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The adage over the past several years has been that analog dollars become digital dimes, which then become mobile pennies. In 2013, mobile ad spending reached an estimated $8 billion to $10 to billion in the U.S., which is nearly double the 2012 total, but still a mere fraction of the $100 billion total Internet ad market. As attention shifts away from the desktop, mobile advertising has lot of catching up to do.

Next year, I predict video ads will be a major area of growth for mobile advertising. Likewise, as app publishers fight to keep users engaged, the market for app re-opens will flourish. Facebook and Google will likely continue to dominate this market, and smaller players will consolidate. Below, I’ve outlined my top five predictions in more detail.

(Full Disclosure: Greycroft has made several bets in advertising and mobile startups, including Collective Media, Buddy Media, 33Across, AppAnnie and mobile platforms Highlight, Venmo, Pulse, Viddy, Scopely, Layer, Fortumo and Plain Vanilla/QuizUp. I am also a small private investor in Facebook and in Vungle.)

1.) Video ads will dominate.

Short-format, punchy video ads that last five to 10 seconds will become the preferred ad units over 150×20 text placements. They’ll benefit from larger screens, too.

The predominant format for mobile ads through 2013 has been highly ignorable, small mini-banner ads at the top or bottom of a screen within an app. Mobile advertising 1.0 companies like AdMob, Quattro, Millennial, and Greystripe popularized these formats.

But these units were designed in the early days of smartphones, when operating system speeds, screen sizes, and screen resolutions were not what they are today. The current era of devices feature HD-quality screens and lightning-fast operating systems. This makes richer, more engaging, colorful display advertisements and short video ads possible. Video ads are better-suited to the new form factors available, are an accepted format in which agencies & brands already create ads currently for both television and desktop, and offer both the user and the advertiser a better experience than banner or text ads. I believe they’ll grow faster than mobile banner or text ads next year. The main companies in this area currently include AdColony, Vungle, and Rhythm and rich media mobile ad companies Celtra and Crisp Media.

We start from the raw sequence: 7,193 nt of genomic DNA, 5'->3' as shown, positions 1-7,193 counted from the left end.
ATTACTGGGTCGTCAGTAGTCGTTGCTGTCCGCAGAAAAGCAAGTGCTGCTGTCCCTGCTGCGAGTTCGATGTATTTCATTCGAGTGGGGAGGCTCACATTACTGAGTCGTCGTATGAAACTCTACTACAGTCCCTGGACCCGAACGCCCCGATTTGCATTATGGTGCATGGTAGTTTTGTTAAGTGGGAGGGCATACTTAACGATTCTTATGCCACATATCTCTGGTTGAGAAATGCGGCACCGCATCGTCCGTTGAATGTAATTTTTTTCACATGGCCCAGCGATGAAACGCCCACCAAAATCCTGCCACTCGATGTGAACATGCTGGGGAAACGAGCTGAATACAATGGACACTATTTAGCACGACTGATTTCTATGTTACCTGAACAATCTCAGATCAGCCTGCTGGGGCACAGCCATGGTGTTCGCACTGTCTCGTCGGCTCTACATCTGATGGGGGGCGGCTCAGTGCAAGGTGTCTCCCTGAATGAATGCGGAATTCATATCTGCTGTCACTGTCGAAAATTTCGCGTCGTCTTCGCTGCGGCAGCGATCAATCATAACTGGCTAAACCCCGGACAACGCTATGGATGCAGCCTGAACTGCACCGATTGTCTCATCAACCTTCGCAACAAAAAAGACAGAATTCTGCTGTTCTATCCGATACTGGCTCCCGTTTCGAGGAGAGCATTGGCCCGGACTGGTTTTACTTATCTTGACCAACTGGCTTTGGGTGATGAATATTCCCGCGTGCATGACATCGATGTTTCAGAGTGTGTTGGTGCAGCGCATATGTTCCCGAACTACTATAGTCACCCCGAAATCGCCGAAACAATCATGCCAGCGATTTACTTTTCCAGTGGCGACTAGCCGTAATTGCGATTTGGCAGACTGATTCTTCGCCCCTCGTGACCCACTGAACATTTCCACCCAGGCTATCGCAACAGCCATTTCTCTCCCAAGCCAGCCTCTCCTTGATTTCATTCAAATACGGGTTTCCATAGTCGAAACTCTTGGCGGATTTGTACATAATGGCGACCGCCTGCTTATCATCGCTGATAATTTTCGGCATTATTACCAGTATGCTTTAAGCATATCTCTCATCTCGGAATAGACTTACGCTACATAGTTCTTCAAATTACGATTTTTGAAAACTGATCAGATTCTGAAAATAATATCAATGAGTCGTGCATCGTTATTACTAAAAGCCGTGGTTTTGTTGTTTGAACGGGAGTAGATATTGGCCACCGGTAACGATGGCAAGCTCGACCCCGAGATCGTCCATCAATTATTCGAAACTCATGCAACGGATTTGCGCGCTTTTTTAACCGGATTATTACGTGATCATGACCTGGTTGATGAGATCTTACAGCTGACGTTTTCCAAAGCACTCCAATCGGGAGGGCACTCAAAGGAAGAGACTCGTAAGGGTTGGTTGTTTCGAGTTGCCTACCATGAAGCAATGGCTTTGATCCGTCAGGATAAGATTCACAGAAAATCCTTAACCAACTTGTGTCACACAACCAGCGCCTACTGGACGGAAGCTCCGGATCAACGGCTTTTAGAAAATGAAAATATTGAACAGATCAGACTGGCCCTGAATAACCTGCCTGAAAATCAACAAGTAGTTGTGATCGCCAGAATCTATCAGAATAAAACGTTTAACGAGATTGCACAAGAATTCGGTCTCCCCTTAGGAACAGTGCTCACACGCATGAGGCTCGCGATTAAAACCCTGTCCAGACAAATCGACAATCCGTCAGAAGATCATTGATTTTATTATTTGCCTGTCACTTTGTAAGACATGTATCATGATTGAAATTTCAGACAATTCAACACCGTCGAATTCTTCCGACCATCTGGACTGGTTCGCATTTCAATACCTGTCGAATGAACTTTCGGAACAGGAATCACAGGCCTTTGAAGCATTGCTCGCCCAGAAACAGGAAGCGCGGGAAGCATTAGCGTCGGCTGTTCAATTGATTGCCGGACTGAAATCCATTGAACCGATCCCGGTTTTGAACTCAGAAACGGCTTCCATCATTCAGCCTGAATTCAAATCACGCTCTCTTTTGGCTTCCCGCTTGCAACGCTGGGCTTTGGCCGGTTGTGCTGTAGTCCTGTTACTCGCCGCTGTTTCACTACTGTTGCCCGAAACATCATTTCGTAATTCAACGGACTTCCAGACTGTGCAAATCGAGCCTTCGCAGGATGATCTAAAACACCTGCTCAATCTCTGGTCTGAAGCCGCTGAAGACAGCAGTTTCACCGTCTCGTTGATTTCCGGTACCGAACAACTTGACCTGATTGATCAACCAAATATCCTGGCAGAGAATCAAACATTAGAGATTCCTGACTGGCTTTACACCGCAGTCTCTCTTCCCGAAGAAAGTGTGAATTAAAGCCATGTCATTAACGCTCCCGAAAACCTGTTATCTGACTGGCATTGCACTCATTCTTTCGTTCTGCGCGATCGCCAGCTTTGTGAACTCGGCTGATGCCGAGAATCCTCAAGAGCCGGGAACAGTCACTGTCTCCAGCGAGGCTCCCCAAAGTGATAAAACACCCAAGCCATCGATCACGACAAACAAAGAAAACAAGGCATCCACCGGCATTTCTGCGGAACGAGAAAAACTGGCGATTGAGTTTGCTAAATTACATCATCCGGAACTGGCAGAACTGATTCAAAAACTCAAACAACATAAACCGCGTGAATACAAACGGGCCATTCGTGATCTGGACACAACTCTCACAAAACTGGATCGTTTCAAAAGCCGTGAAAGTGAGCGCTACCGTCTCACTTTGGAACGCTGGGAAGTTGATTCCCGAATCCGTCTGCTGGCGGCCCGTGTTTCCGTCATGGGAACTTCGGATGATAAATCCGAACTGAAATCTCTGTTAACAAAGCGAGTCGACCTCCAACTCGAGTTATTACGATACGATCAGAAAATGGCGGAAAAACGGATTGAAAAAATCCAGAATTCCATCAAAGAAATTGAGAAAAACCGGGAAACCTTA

2.) App makers will pay to re-engage existing app users.

The markets for building new mobile apps and paid app installs have both matured. The next logical step is to get users to re-open those existing apps on their phones. That market is flourishing.

For the past four years, every brand and publisher was pushing to first build an app and market it aggressively, capturing as many downloads and installs as possible. But apps are expensive to build, costing anywhere from $25,000 up to $250,000 or more, and cost-per-install ad campaigns are extremely competitive, costing anywhere from $1 to $3 per download. (Of course, the best apps have organic, viral growth and don’t need to pay for installs, but even popular apps pay for at least some marketing.)

Companies like TapJoy, Flurry, SponsorPay, w3i and others have been helping mobile developers get their apps installed through targeted campaigns and “offer walls,” which reward users who download a new app with virtual currency or some other benefit. But despite all the effort and expense, more than 75 percent of apps are only opened seven times or less after they’re downloaded.